Mal was the Beatles ‘roadie’ and right hand man at the ashram, and I liked him enormously.
He was a lovely, caring man. He was also talented, playing Hammond organ, piano and tambourine as well as singing on various Beatles record tracks. The day I left the ashram for New Delhi with Mal, Ringo, Maureen, Gypsy Dave and Yvonne, Mal turned to me: “Mate, Gypsy Dave and Yvonne don’t have a place to stay tonight in Delhi. Can you put them up, where you’re staying? They fly out very early in the morning.” “Sure,” I said, “there’s another guestroom in the High Commissioner’s residence, and I’m sure Jim and Carol wouldn’t mind.”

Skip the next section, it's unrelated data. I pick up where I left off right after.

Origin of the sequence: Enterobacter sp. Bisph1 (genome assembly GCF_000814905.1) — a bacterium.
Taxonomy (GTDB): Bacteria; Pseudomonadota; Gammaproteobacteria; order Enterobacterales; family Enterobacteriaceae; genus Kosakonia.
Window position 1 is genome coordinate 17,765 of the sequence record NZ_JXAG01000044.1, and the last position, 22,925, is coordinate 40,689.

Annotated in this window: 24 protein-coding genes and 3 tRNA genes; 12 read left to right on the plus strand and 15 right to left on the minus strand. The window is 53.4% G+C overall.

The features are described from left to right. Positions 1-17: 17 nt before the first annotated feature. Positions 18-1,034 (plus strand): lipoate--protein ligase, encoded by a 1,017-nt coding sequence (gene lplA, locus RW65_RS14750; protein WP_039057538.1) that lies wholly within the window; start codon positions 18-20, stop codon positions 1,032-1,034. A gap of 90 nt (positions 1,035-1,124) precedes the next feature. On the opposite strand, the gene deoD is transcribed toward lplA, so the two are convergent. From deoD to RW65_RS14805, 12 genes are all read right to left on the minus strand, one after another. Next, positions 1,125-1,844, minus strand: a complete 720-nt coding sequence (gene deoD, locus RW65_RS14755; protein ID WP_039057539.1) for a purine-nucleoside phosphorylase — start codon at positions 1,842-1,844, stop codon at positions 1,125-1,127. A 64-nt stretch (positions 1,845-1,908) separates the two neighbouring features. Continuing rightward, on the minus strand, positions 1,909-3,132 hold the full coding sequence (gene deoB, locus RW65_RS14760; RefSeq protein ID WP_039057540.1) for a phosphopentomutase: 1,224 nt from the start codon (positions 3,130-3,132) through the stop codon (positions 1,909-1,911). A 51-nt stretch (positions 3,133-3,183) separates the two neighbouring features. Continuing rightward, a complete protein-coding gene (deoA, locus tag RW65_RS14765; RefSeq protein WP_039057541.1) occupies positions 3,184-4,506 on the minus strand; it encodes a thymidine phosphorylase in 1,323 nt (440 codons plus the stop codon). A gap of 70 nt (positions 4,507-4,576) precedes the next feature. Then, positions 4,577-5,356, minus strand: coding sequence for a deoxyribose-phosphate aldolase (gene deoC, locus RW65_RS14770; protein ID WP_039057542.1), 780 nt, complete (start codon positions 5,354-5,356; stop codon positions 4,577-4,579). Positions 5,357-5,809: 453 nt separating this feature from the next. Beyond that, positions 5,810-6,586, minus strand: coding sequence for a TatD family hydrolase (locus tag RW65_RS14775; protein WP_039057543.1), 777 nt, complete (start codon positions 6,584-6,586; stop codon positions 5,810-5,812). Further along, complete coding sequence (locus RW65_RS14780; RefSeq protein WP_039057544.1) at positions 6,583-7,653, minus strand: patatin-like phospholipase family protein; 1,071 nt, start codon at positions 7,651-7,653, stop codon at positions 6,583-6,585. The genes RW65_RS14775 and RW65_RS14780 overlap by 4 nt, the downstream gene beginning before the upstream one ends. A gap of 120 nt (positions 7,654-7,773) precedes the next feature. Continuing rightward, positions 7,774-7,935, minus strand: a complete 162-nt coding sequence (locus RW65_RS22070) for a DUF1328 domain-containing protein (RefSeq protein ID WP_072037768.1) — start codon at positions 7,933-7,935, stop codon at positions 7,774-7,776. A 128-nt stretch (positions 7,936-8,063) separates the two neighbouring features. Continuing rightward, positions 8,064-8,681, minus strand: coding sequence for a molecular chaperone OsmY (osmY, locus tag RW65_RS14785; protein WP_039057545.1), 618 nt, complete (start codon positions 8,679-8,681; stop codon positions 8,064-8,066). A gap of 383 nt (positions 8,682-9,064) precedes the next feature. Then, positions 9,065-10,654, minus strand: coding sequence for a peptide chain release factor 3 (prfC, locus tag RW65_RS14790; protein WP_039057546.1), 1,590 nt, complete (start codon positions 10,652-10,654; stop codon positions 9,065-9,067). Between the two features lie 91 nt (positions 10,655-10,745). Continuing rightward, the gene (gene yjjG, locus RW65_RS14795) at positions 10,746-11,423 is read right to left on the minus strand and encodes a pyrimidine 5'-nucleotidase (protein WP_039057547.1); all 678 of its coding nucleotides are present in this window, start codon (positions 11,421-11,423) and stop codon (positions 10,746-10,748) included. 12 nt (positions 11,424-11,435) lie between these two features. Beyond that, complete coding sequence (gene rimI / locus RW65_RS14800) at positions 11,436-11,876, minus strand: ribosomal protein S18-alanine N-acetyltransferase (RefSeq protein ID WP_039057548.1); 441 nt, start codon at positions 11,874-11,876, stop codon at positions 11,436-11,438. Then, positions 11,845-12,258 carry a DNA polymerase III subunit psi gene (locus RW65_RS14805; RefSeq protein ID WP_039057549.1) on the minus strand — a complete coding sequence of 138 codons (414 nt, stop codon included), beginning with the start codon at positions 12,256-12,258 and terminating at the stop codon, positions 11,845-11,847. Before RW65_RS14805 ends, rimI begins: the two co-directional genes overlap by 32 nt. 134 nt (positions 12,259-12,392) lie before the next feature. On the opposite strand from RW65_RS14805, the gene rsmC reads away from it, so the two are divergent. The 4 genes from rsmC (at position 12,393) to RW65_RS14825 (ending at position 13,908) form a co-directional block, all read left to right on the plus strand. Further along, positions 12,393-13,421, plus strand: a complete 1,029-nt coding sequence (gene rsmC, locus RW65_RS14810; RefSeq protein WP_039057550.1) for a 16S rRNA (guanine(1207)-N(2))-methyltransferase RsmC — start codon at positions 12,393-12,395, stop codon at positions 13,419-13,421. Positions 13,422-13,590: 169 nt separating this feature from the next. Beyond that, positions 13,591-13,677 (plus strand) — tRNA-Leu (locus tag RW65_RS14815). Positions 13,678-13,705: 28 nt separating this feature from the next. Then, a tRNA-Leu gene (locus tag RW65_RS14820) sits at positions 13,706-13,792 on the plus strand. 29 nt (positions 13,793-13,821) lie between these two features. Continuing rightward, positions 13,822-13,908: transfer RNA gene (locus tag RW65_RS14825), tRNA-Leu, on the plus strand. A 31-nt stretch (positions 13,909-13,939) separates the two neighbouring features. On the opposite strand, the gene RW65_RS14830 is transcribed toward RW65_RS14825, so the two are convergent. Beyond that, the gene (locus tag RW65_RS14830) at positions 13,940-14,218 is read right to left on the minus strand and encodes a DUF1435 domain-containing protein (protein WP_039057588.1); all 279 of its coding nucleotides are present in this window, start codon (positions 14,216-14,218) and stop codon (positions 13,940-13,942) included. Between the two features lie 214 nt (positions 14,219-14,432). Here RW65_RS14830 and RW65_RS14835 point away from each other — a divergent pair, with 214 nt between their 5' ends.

It was almost midnight when we pulled up to the front gates of the Canadian High Commissioner’s residence at #4 Aurangzeb Road. The night security guard looked past the driver, saw me in the front seat, and waved us in, past the large circular fountain still burbling away in the centre of the expansive front lawn. It was hotter than in the foothills, and the night air was filled with the lovely, sweet fragrance of tuberose. My two guests were gone by the time I awoke and that evening, over dinner with Jim and Carol in the residence’s formal dinning room, Carol asked, “How was your time at the Maharishi’s?”
I told them how excellent it had been. Then I added how special and comforting it had been for me to be invited into their home, three weeks earlier. I told them about my heartbreak, and the silent scream inside that was now gone. There was a long pause, and Jim said, quietly, “We know. We heard it.”